Though some reviewers are put off by the pricey admission, most recent travelers agreed that a peek inside is well worth the extra coin. To make the most of your visit, reviewers highly recommended climbing to the top of the dome to the Golden Gallery. You'll have to hike up 528 steps, but after catching your breath you'll enjoy far-reaching views of the River Thames, the Tate Modern, and Shakespeare's Globe theater. And once you've seen the top, head below ground to the crypt (the largest in Europe), which now houses a restaurant and cafe.15-20 minutes by Tube; 20 minute walk
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Although its exterior might be grim and even unimpressive (especially when compared to stately Buckingham Palace), the Tower of London's interior is always bustling with activity. The tower, which actually comprises multiple towers – 12 of which can be explored by the public – offers something for everyone. If you're enchanted with the history of the monarch, don't miss the famous crown jewels exhibition. Among the items you'll see is the Imperial State Crown – which is still worn by the queen for each State Opening of Parliament – and the Sovereign's Sceptre with Cross. If you have more than an hour to spend here, take an entertaining tour led by the Yeoman Warders (tower guards). During the hour-long excursion (included in your admission ticket), the guards will regale you with tales of the tower's bloody past. Lastly, don't forget to visit the White Tower, an iconic symbol of London's heritage and one of the world's most famous castles. Inside, you'll find the 350-year-old exhibition, "Line of Kings," along with artifacts from Henry VIII, Charles I and James II.
The majority of travelers say the Tower of London's high admission price and long lines are worth every pence. And some recent visitors strongly recommend attending the free tour put on by the Yeoman Warders.5 minute walk
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Along with Parliament and Big Ben, Tower Bridge is London's next must-see architectural marvel, not to mention the most famous bridge that crosses the Thames. Construction on the bridge started in 1886, which means it's practically modern by London standards, but Tower Bridge stands out for its stunning detail and moveable roadways that lift up when large ships need to pass through. The views from the bridge are an added bonus. From the elevated sidewalks visitors get a prime view of the Tower of London, St. Paul's Cathedral's iconic dome and one of the newest additions to London's skyline, The Shard.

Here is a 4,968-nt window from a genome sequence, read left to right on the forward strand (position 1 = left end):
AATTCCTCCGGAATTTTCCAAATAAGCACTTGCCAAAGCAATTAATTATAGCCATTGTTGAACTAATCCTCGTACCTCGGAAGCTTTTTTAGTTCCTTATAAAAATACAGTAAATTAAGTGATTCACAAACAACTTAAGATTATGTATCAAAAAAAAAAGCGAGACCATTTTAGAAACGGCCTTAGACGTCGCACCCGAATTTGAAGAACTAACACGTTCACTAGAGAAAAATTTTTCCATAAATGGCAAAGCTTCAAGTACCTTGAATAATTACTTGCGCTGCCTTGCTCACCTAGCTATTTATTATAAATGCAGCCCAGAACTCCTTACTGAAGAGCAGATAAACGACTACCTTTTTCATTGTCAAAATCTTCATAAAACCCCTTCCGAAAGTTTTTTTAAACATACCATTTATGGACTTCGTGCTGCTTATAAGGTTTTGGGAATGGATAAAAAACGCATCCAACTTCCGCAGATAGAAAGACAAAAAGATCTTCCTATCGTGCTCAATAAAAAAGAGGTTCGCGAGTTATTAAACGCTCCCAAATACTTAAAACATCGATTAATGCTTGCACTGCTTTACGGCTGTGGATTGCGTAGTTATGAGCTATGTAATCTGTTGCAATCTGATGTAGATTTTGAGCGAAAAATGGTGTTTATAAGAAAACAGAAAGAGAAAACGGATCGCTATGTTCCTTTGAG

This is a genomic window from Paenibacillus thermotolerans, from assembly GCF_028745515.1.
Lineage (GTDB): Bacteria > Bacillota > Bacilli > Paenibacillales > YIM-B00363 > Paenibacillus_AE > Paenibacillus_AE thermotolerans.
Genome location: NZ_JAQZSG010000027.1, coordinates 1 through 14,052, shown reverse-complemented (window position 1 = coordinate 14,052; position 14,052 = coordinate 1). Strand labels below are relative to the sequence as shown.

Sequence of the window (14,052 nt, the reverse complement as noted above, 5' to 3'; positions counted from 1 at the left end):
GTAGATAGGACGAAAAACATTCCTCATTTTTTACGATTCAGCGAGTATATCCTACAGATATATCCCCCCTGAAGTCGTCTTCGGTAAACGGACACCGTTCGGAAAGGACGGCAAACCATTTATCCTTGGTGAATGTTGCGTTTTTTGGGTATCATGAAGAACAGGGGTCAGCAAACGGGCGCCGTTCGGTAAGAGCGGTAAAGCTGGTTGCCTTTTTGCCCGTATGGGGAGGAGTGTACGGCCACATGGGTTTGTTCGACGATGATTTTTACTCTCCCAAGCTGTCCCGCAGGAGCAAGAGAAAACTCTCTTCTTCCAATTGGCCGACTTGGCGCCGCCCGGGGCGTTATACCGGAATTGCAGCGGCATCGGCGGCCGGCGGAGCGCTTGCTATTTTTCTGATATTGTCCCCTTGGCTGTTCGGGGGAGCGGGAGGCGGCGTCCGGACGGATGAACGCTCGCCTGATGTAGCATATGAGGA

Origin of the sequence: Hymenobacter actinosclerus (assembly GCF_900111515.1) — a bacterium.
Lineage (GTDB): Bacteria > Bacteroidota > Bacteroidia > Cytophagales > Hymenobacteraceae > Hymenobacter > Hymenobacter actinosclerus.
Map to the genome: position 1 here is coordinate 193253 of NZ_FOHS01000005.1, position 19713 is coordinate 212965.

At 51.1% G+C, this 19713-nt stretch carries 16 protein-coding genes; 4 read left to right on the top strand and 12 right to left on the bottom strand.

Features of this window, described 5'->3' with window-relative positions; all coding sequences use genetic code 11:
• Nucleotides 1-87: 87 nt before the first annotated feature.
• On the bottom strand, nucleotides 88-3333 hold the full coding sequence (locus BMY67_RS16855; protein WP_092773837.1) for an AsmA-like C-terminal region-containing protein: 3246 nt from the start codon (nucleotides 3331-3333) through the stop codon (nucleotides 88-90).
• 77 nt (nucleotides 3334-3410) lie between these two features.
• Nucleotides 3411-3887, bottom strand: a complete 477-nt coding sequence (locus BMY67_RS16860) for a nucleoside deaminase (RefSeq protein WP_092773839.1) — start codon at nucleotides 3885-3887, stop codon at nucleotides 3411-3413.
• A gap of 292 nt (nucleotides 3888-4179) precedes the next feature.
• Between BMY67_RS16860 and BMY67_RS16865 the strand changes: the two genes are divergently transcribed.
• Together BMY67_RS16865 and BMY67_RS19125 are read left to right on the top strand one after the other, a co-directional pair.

If you're interested in viewing the city from a higher vantage point (about 137 feet), consider a tour of the Tower Bridge Exhibition. This exhibit will take you to the top of the bridge, equipped with a glass floor, as well as to the bottom to the bridge's engine rooms. However, recent visitors say that those who are afraid of heights might want to forgo the tour because of the glass floor. Adults pay 9.80 pounds (about $13.75), youths ages 5 to 15 pay 4.20 pounds (about $6), while children younger than 5 get in for free. If you have a London Pass, entry to the exhibition is included. Check the website for opening times. Keep in mind, most recent travelers recommend only doing this if you have time to kill or are extremely interested; a walk across the bridge is free and nearly as impressive. Or, for a different approach, consider a bike tour across the bridge. Hop off the Tube at Tower Hill to stroll across the Tower Bridge. You can also take bus routes nos. 15, 42, 78,100 and RV1.